According to the Insurance Journal, the fine has been levied against John Linek as an individual employer and as the president of SMS Logistics of Chicago. The Insurance Compliance Unit of the IWCC had been working the case against the trucking firm since 2010 in conjunction with the Cook County Sheriff’s Office and the Cook County State Attorney’s Special Prosecutions Division.

The IWCC also obtained a Class 4 felony conviction against Ahmed Ghosien, d/b/a of Ghosien European Auto Werks in Hometown, IL for failing to obtain workers compensation insurance in the same case. That conviction was obtained when Ghosien pled guilty to the charges on July 25, 2013, and represents the first conviction of its kind in Illinois. Authorities have stated that both individuals had been given numerous opportunities to obtain the required insurance, but both persistently refused to comply with IWCC requests.

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Working and the wear and tear of your body is normal in everyday living. But when your job is adding to the stress on your body, it can become unbearable. Professions from factory workers to fire fighters to construction workers all have important roles in our society, often at the price of their backs. When the pain is too much or debilitating, wages can be lost and the effect of the injuries can go so far as to hurt businesses and the economy.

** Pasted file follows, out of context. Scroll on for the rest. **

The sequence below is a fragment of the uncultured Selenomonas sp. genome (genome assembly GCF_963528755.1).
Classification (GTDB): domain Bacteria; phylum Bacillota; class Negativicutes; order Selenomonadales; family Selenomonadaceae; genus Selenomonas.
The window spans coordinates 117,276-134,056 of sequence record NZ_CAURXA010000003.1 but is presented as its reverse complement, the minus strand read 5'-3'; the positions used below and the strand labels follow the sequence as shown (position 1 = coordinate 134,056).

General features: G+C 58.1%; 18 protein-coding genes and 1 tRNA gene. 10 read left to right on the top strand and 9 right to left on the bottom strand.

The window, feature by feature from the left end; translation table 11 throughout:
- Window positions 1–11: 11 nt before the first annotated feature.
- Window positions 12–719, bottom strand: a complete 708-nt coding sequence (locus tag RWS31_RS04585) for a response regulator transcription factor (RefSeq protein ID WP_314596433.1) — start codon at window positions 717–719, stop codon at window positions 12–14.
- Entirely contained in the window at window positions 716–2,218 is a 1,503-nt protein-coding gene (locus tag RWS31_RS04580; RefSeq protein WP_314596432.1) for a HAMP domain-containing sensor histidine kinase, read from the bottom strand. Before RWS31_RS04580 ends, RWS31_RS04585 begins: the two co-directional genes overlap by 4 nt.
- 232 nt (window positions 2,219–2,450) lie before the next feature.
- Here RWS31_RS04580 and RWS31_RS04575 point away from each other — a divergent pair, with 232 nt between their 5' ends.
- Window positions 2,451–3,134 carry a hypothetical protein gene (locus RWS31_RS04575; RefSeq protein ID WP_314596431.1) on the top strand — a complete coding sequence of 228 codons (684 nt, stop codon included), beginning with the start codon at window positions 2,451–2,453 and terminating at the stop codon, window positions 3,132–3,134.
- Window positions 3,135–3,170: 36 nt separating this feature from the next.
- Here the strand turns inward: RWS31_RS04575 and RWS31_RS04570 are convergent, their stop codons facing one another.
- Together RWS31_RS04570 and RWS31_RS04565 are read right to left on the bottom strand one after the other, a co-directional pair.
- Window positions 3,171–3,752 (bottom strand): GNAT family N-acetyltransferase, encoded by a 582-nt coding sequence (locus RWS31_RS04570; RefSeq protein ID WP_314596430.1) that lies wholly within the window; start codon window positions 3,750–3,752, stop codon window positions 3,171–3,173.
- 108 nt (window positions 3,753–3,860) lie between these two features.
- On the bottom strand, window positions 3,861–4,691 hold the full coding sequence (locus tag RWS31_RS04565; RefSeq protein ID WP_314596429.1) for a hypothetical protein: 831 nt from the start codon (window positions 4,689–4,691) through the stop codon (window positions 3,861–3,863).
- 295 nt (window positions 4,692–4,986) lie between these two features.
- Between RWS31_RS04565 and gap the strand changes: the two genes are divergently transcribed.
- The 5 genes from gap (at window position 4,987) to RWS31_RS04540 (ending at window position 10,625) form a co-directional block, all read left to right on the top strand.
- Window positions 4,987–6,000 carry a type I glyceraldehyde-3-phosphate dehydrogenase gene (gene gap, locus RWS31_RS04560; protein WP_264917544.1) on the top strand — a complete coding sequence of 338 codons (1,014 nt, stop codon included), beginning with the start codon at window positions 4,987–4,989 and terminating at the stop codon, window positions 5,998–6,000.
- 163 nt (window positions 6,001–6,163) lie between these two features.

Close to a million cases of back pain related injuries that lead to missing work occur on a yearly basis. Studies showing people miss at least 3 days of work for these type of accidents are common for people ages 15-24 and 60 plus years old. Factors that add to the injuries and the likelihood of serious issues include

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If you've been injured on the job, you may be wondering if you need to call a lawyer. Depending on the severity of the injuries, you may or may not need a lawyer. Regardless of how minor you may feel your injury is, it is always a good idea to document it and let your supervisor know. In addition, waiting too long after an injury to document it, notify your supervisor, or have it taken care of could be damaging to a potential settlement. Represented here are tips to help you decide if you should hire a lawyer or file your worker's compensation claim on your own.

If your personal injuries are minor and you can return to work within a few days, a lawyer may not be needed. However, some injuries may not immediately reveal symptoms that may later prevent you from completing tasks at work. If you are not feeling up to par and aren't comfortable signing a settlement with the insurance company, in this case an experienced workers' compensation attorney may be a good option, even if you do nothing more than a free consultation to discuss your rights.

Naturally, more severe injuries may have you thinking of contacting an attorney--particularly in a case where you can't return to work. If your life is altered permanently due to injuries sustained on the job, a lawyer can work on your behalf to push your claim in the direction that will benefit you most.